Most helpful positive review
55 of 57 people found the following review helpful
Immensely enjoyable adaptation... Highly abridged but true in spirit... Fine DVD
on January 7, 2007
This is immensely enjoyable. It is a brilliant 3-hour adaptation of Evelyn Waugh's "Sword of Honour" trilogy. Given the time constraint, much material has been excised. Most of the religious content has been stripped out. The various supporting characters and events have been drastically reduced or eliminated entirely. But the essence of Waugh's work is here, his wickedly cruel humour, his biting satire, his bitterness and his elegizing of the loss of all that he considered good in British society. For me Sword of Honour is the work that best pairs the dark satirical humour of his earlier novels with the elegiac, spiritual quality of his later phase, so beautifully exemplified in "Brideshead Revisited". I wish this could have been as meticulously and faithfully mounted as the incomparable Brideshead but if you bear in mind that Brideshead ran for close to 11 hours, a similar enterprise on the same scale here, would stretch anywhere from 25 to 30 hours in length.
To its credit, despite the massive slashing, it does still remain true to the spirit of the book. The ending is changed but I'm not sure what a previous reviewer meant when he said that it was a "happy" ending. In the book, the story ends with Guy marrying Lady Plessington's daughter, Domenica, the good Catholic girl who cared for his dead wife's son in his absence. In the film, the Plessingtons are entirely eliminated. The film ends with the brief scene of Guy alone with his sister back in their ancestral estate. He tells her of how his Italian villa has been taken over by the murderous Ludovic and how he has come back to Broome to shepherd what is left of the once great Crouchback lands. From the book we know that most of it is actually gone. There is nothing particularly "happy" about this. In fact if you were to pause and reflect, you would realise that it was an intensely sad ending - not only has Guy lost most of his physical possessions, he has also seen the moral values he grew with cynically trampled underfoot; and in accepting Virginia's child as his own, he has given away all that remains of the Crouchback legacy to the son of a commoner and a bounder. For me that final shot where he embraces his dead wife's love-child as his own, shows more than anything, the immense goodness in his soul; that far from being diminished by all the liars, cheats, and traitors he has encountered and all the unfairness that life has thrown at him, he has kept intact his honour and the essential goodness which defines him as a man.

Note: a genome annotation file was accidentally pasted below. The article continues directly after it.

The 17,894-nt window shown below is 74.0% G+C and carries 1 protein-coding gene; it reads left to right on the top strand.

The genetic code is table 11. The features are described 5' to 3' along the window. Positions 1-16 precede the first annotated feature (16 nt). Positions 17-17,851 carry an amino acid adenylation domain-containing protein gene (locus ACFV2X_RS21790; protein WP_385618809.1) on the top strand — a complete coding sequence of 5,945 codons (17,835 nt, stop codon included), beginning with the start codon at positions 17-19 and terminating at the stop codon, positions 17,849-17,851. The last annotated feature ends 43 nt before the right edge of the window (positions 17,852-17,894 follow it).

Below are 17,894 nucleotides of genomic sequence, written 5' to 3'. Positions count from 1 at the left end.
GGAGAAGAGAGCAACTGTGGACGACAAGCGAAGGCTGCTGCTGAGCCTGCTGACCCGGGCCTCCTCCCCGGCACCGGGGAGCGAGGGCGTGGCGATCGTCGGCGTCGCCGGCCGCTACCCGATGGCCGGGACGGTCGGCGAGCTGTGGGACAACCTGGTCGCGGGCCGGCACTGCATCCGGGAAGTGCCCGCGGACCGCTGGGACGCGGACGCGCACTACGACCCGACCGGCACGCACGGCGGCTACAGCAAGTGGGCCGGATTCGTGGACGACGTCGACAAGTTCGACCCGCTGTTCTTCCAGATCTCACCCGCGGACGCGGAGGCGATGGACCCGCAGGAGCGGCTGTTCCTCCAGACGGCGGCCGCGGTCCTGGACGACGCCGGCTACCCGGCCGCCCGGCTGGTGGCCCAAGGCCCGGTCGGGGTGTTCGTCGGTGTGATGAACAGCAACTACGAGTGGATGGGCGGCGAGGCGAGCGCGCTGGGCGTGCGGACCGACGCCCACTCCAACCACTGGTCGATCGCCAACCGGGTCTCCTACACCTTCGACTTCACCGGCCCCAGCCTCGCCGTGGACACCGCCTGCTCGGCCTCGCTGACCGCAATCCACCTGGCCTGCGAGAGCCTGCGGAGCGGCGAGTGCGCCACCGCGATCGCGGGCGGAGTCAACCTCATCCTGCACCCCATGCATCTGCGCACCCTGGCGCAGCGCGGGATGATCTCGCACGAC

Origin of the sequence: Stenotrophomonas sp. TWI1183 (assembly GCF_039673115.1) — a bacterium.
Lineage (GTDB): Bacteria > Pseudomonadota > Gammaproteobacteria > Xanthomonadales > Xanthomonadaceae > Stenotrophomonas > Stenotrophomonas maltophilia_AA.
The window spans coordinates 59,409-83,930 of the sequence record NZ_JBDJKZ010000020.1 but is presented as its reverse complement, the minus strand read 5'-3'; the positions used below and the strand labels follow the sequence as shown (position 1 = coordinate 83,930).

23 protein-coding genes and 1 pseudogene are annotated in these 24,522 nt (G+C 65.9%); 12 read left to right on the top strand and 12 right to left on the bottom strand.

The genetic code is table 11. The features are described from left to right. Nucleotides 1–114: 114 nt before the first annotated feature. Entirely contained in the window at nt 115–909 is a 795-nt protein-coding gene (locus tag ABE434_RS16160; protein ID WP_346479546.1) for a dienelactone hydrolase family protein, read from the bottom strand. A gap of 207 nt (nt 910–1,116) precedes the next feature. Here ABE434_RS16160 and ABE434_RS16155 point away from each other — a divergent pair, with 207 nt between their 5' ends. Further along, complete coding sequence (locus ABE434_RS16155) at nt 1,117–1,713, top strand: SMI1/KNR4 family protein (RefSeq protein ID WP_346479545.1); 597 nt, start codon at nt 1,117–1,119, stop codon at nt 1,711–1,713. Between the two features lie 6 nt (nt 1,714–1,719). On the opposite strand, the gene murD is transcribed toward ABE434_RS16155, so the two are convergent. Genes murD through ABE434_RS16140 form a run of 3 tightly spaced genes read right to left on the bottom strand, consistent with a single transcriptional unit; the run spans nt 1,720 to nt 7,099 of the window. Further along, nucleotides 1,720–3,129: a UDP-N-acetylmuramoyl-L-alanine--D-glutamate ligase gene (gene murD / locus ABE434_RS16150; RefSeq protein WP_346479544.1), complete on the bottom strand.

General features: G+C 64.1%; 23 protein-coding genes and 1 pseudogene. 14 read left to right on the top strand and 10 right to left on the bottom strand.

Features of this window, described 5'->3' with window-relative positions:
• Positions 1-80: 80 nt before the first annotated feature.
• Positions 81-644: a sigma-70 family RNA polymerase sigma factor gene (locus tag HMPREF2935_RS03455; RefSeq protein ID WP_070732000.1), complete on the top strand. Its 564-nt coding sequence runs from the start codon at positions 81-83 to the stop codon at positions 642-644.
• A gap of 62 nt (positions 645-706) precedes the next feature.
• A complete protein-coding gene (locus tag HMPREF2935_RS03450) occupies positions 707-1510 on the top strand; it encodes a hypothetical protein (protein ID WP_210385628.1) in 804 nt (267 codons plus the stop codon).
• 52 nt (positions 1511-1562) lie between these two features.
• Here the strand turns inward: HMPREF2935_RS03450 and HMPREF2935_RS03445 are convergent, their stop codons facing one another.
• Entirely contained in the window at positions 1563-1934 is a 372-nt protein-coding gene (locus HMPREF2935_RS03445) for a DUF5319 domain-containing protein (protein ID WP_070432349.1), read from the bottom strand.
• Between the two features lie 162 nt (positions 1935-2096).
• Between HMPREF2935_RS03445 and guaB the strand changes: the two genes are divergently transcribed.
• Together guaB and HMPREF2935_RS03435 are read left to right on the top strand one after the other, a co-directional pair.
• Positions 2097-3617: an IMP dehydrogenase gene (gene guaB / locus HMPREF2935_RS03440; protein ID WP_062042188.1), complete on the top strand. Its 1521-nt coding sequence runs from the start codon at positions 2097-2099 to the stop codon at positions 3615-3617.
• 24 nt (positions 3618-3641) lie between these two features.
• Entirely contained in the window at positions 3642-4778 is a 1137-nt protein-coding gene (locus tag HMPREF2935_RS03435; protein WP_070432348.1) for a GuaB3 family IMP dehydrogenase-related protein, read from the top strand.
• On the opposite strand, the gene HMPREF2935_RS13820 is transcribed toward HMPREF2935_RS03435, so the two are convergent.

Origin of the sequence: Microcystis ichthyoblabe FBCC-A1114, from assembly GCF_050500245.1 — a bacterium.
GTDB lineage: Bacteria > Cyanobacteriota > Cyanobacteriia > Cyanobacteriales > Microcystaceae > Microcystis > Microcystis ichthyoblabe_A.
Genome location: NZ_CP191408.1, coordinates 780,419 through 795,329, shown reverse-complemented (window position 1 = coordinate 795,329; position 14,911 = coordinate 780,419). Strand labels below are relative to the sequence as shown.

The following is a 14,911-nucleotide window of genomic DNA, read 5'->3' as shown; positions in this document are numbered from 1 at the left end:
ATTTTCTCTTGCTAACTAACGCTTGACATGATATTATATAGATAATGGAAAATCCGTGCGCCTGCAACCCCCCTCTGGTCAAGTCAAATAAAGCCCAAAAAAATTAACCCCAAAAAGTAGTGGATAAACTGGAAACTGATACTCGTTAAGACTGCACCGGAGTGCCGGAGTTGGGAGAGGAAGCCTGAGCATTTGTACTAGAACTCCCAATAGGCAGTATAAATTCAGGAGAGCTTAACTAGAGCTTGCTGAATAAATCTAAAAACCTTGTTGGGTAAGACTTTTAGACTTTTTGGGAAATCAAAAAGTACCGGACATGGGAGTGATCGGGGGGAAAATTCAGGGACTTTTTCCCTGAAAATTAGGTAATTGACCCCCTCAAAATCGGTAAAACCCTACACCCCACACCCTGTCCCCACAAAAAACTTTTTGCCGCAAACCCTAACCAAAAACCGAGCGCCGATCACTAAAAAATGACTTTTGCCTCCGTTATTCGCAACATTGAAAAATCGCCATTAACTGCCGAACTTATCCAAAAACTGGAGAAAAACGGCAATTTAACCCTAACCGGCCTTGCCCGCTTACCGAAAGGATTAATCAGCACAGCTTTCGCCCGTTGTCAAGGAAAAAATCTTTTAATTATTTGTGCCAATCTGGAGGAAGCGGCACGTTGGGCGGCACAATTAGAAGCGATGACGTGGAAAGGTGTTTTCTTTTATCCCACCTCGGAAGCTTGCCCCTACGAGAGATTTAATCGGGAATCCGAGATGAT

The story takes in all the places where Waugh himself saw action. So the film sweeps us along from England to Scotland, from Senegal to Egypt, from Crete to Croatia (Yugoslavia), and finally from Italy, back home to England. Some commentators have rightfully called it an anti-epic because despite the many hairy situations and exotic locations in which he finds himself, Guy never actually gets to fight in a major battle. The battles we see on screen, as in the book, are almost all farcical and point to the utter stupidity and futility of war. Guy finally realises the truth of this in his conversation with the Jewish woman Mme Kanyi who consoles him with the line, "Even good men thought that by going to war, they could win a kind of honour," to which he acknowledges tearfully, "God forgive me. I was one of them."
In this adaptation, the Sword of Honour is purely a metaphor. The actual physical Sword of Honour is never mentioned in the film. In the book, there is a physical Sword of Honour, embodied in the Sword of Stalingrad given by King George VI to Stalin in 1943 to seal the newly forged Anglo-Russian alliance. Crouchback like Waugh was aghast at this alliance with the Godless Communists and the apparent betrayal of all that he thought he had been fighting for - the defense of Christian civilisation. To him, the British alliance with Communist Russia and the betrayal of Catholic Poland and Croatia to Communism was simply trading one evil for another and this was the bitter irony that the physical Sword of Honour represented.
Daniel Craig (the latest James Bond), makes a fine Guy Crouchback. It's to his credit as an actor that he looks not the least bit like the suave secret agent he would later become. Here he is a naive, idealistic, earnest, slightly befuddled English gentleman; just a simple good man trying to do the right thing. Megan Dodds (Love in a Cold Climate) is absolutely gorgeous as Guy's fickle and materialistic wife Virginia. Richard Coyle (the clownish Jeff in Coupling) is engagingly funny as Trimmer/McTavish, the ex-hairdresser who becomes the unlikeliest hero and one of the many conquests of the faithless Virginia.
It's not perfect by any means. It will certainly infuriate many Waugh fans. But this highly abridged adaptation is very well done and a pleasure to watch. It doesn't deserve anything less than a 4-star rating. The DVD is in the original 1.78:1 AR (enhanced for widescreen TV). Picture quality is excellent. Audio is in the original 2.0 Dolby Surround but is rather boomy, with the dialogue less than crystal clear. Unfortunately, Acorn, as always, does not provide any subtitles. There are no extras whatsoever.